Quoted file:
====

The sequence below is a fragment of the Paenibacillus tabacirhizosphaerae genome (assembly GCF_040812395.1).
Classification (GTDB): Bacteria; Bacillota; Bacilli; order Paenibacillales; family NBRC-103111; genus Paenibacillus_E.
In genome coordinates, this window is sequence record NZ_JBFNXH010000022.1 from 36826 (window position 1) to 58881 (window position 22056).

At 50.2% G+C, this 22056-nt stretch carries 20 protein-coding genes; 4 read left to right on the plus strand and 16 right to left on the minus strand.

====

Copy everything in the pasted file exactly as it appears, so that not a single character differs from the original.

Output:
The sequence below is a fragment of the Paenibacillus tabacirhizosphaerae genome (assembly GCF_040812395.1).
Classification (GTDB): Bacteria; Bacillota; Bacilli; order Paenibacillales; family NBRC-103111; genus Paenibacillus_E.
In genome coordinates, this window is sequence record NZ_JBFNXH010000022.1 from 36826 (window position 1) to 58881 (window position 22056).

At 50.2% G+C, this 22056-nt stretch carries 20 protein-coding genes; 4 read left to right on the plus strand and 16 right to left on the minus strand.